Mounting fertilizer demand for the upcoming spring planting season has North American potash inventories in decline. According to information released this week by Saskatoon-based Potash Corp. of Saskatchewan (POT:TSX), the world’s largest potash producer, potash stockpiles held by North American potash producers declined by almost 85,000 tonnes to 1.9 million tonnes in January, and are now about 24% under the five-year average. Stocks were 14% under the five-year average in December.
The news lifted potash and other fertilizer stocks, most of which have seen significant growth over the past few months. Major potash firms are currently scrambling to improve their positions in a sector expected to enjoy consistently growing demand for the next several years.
With stockpiles in decline, producers are expected to increase potash prices in key overseas markets such as China and India. Potash currently trades at just under US$400 a tonne, but India—a leading importer and consumer of potash expected to import more than five million tonnes of potash in 2011—is now unlikely to negotiate a price under $400 for the coming year.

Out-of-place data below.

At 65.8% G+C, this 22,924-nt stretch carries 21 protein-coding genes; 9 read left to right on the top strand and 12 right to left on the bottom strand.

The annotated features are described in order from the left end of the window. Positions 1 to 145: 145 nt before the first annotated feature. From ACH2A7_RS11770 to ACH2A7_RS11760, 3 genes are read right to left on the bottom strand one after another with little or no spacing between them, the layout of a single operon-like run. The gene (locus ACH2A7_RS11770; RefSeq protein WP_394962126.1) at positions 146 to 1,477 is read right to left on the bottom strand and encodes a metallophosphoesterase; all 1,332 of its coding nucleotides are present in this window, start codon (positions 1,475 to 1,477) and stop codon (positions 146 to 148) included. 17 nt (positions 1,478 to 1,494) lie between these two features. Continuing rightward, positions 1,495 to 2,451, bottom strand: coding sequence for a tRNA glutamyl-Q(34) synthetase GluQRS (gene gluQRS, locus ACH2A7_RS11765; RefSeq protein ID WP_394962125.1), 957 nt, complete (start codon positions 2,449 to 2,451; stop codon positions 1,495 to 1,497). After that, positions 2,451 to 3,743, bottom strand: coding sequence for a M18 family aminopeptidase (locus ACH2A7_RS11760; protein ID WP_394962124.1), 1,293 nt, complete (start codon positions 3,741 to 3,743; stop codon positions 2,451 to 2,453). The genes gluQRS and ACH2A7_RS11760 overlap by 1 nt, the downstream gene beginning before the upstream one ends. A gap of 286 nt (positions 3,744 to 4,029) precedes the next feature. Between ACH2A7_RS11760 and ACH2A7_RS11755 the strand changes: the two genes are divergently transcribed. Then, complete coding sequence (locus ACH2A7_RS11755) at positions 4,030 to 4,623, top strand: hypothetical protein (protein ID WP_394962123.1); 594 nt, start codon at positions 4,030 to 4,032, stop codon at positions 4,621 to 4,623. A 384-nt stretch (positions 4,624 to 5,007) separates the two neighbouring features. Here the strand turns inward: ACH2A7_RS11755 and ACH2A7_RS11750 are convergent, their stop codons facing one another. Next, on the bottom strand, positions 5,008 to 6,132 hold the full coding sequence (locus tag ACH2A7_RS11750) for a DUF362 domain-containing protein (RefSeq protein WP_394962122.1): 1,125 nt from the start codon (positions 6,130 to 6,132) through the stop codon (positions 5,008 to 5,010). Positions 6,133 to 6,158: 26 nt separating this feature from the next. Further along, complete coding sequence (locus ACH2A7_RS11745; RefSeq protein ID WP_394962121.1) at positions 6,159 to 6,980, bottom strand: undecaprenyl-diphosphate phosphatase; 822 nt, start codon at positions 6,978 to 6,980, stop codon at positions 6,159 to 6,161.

In mid-January, Chinese firms CNAMPGC and Sinchem contracted Russian producers Uralkali and BPC (Belarusan Potash Company) to deliver 600,000 tonnes of potash at $400 per ton, an increase of 14% from the same period in 2010. At the time analysts believed this was a good strategic move by China, and the new data confirms that China was wise to lock in $400/tonne for the first six months of 2011.
Indian and Chinese potash contracts are considered a benchmark for spot potash prices, which are generally fixed slightly above the amounts negotiated by these major buyers. India is expected to ink this year’s potash contracts in early spring.
Although potash producers are eager to increase prices, this year they will be careful to prevent an astronomical price spike such as the one in mid-2008 that quickly discouraged buyers and brought the price of potash market crashing down. Producers intend to keep price increases under control, ensuring that farmers can still earn healthy profits and will not be shocked into halting purchases.
Potash, otherwise known as potassium chloride, is a naturally-occurring salt found in ancient sea beds such as the Saskatchewan potash basin. It is primarily used in fertilizers, as it fortifies plants against disease and significantly increases both crop quality and yield. It also has industrial applications.
Source: Gold Investor & Jay Taylor